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Glowing arcs named 'STEVE' are much stranger than we thought

Thursday, May 2nd 2019, 7:30 pm - Is mysterious STEVE an aurora or not an aurora? According to a new study, the answer is yes!

For years, aurora watchers across Canada have been spying a very unusual phenomenon in their skies, similar to the Northern Lights that they hope to see on their nightly excursions, but in some ways, very different.

These arcs of light, combining swaths of purple and pillars of green, originally known as 'proton arcs', were branded with a new monicker just two years ago - STEVE, which stands for Sudden Thermal Emission Velocity Enhancement.

STEVE High res-2018-Sault-smallAlberta Aurora Chasers captured STEVE on April 10, 2018 in Prince George, British Columbia, Canada. Credit: Ryan Sault. Courtesy: AGU

Although STEVE often occurred at the same time as traditional auroras, and another, generally invisible phenomena, known as a 'proton aurora' (the reason for STEVE's original 'proton arc' name), it was so different, and it happened far enough to the south of the other auroras, that noone knew exactly what was causing them.

Since aurora and space weather scientists stepped up to begin investigating STEVE, they have used observations, mixed with data from satellites in space, to attempt to solve this mystery.

Watch to the end of this amazing aurora display to see STEVE in action

A study published in 2018, led by Bea Gallardo-Lacourt, a space physicist at the University of Calgary, came to the conclusion that STEVE was not actually an aurora.

Auroras - the Northern Lights and Southern Lights - are caused by charged particles from the Sun (electrons and protons), streaming down from space along the lines of Earth's geomagnetic field, and striking air molecules in the upper atmosphere. This transfers part of their energy to those molecules, and the molecules release that excess energy by emitting light. Different molecules emit different colours of light, creating the different aurora patterns that are seen in the night sky.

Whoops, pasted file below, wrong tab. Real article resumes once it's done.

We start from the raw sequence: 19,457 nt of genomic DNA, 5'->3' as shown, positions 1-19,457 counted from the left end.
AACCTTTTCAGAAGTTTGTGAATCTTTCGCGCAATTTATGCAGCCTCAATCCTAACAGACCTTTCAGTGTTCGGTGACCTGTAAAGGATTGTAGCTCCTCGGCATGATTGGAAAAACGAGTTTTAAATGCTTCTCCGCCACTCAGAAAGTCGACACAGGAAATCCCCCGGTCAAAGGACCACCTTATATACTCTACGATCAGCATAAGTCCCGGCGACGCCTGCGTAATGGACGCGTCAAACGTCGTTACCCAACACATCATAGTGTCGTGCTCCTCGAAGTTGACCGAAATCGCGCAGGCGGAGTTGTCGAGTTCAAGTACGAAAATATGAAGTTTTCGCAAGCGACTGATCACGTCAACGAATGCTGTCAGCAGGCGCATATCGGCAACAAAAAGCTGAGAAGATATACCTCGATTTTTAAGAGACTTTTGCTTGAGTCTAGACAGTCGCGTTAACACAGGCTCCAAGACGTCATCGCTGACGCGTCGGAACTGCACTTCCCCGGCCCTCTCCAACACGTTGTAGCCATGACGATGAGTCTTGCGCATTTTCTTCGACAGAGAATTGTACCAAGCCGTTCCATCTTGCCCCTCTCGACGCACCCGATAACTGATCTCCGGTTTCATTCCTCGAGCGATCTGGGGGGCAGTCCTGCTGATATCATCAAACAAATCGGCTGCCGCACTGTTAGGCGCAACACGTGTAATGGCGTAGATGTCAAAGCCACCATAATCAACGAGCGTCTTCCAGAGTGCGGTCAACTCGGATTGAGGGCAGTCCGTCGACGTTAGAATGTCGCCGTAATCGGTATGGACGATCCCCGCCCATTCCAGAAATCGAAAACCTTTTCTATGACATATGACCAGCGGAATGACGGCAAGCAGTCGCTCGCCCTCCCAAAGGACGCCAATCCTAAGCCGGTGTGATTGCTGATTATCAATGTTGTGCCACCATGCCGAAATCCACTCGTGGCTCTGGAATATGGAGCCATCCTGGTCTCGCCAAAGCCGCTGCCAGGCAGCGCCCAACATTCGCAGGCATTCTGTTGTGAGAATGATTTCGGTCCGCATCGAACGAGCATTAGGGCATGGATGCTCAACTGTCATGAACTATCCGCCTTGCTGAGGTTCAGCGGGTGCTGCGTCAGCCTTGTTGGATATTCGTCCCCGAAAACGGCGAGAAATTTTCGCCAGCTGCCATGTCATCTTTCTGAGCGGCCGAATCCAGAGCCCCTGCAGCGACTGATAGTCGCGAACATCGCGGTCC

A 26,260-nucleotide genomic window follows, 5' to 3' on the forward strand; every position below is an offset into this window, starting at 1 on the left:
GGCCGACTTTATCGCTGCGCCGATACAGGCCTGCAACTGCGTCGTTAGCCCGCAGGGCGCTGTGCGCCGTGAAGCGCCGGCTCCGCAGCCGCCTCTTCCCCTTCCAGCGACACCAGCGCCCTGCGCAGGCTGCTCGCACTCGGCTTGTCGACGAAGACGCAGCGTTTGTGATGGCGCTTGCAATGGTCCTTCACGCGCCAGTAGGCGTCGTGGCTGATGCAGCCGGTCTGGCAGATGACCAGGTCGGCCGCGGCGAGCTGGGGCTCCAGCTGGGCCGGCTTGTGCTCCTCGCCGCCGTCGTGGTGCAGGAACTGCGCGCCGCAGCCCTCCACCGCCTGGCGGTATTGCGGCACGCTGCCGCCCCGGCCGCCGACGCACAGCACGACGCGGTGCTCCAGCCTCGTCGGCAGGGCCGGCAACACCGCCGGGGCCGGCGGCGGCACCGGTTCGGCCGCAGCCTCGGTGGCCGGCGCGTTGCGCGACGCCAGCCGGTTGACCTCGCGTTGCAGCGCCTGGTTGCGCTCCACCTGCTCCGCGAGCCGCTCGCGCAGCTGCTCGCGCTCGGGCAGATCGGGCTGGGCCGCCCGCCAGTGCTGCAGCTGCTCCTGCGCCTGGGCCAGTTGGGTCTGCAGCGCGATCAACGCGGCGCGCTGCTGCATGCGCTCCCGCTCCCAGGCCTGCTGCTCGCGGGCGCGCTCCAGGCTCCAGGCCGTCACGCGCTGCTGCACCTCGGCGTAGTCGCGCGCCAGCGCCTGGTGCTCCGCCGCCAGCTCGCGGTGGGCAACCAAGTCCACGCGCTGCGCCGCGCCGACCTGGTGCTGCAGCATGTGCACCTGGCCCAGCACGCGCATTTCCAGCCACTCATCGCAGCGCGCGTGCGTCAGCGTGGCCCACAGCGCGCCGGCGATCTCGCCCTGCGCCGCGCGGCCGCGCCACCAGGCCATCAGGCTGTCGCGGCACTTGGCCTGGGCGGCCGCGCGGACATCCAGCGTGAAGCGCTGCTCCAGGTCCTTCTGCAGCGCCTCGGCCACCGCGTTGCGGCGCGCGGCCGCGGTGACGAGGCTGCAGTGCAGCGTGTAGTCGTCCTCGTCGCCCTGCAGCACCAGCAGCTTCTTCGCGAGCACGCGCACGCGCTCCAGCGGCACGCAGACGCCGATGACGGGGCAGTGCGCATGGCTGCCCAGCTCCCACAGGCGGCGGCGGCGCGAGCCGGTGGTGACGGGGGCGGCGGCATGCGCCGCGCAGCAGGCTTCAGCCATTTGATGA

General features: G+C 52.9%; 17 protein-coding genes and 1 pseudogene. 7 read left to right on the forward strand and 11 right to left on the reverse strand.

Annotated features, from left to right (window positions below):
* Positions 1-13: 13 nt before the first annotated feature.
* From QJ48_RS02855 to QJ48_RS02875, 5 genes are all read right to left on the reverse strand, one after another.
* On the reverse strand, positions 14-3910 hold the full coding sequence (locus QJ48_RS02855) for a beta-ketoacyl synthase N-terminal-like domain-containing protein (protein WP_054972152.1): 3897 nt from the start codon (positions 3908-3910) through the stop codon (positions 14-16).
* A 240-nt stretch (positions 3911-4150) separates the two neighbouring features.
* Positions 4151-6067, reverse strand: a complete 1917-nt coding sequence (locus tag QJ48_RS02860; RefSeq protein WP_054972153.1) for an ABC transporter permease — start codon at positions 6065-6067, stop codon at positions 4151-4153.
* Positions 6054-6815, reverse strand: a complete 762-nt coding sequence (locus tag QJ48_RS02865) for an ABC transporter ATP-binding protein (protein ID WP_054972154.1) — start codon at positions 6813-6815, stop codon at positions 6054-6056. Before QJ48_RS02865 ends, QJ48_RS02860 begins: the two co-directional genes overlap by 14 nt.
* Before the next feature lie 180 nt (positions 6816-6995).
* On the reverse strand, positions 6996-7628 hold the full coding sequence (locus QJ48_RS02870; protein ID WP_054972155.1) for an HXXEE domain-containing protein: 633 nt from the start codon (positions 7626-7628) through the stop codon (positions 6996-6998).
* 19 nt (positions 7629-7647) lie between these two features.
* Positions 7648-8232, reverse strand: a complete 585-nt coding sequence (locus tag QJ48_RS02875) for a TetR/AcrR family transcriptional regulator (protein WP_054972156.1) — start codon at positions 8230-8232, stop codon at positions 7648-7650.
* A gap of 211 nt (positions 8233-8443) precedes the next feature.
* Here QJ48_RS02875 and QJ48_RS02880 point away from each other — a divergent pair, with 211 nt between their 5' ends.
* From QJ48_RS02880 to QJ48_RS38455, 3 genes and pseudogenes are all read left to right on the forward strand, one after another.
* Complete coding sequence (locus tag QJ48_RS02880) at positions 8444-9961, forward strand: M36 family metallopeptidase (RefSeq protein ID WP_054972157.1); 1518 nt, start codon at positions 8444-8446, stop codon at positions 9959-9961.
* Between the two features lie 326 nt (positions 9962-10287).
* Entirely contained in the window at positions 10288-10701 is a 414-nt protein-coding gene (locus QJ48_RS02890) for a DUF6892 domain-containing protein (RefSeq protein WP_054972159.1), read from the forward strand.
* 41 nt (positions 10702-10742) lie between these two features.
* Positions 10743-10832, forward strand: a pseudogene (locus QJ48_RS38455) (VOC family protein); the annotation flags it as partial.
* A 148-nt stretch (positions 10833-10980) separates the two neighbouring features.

STEVE, on the other hand, appeared to happen where there was no rain of charged particles. Instead, based on satellite data from two missions - NASA's Time History of Events and Macroscale Interactions during Substorms (THEMIS) and NOAA’s Polar Orbiting Environmental Satellite 17 (POES-17) - it was found that the pale purple arc of STEVE was emitted by air molecules that were heated to extreme temperatures by some process that is occurring in the atmosphere. Thus, it could not be a type of aurora.

STEVE-aurora-TannersIn this photo, captured by Alberta aurora photographers Theresa and Darlene Tanner on July 17, 2018, shows the diffuse green electron aurora off to the lower left, and two swaths of a different phenomenon on the right, which has been called 'proton arc', 'sub-auroral arc', or more recently, 'STEVE'. Credit: Team Tanner Photography

Building upon that research, a brand new study, co-authored by Gallardo-Lacourt, has now found that this conclusion appears to be only partly correct.

STEVE is, apparently, both aurora and not aurora, at the same time!

This new study, led by Yukitoshi Nishimura from UCLA, compared observations of STEVE with data from three different satellite missions in Earth's magnetosphere and first confirmed that the pale purple arcs were not auroras. They were not caused by charged particles from space, but instead, by 'rivers' of charged particles flowing in Earth's ionosphere, that transfer their energy to air molecules by friction.

STEVE GRL diagram hires smallThis artist's rendition plots the magnetosphere during a STEVE occurrence. The ring of the auroral zone, in Earth's upper atmosphere, is shown in green around the Arctic. The THEMIS, SWARM and DMSP satellites (left and top and bottom) are shown inside the plasmasphere (blue), with the plasmapause (red). Waves in the plasmapause (red arrows) are thought to be partly responsible for STEVE, shown inset, which occurs to the south of the aurora zone. Credit: Emmanuel Masongsong, UCLA, and Yukitoshi Nishimura, BU/UCLA. Courtesy: AGU

STEVE isn't only the purple arcs, though. Green 'picket fence' lights often appear along with the purple arc, and this new study revealed these green lights are a type of aurora.

The high energy particles that produce these green lights are similar to those from the Sun, which cause aurora displays farther north. They appear farther to the south of traditional auroras, apparently, because they originate from inside Earth's magnetosphere, after being knocked out by high-frequency waves.

"Aurora is defined by particle precipitation, electrons and protons actually falling into our atmosphere, whereas the STEVE atmospheric glow comes from heating without particle precipitation," Gallardo-Lacourt told AGU News. "The precipitating electrons that cause the green picket fence are thus aurora, though this occurs outside the auroral zone, so it's indeed unique."

Source: AGU

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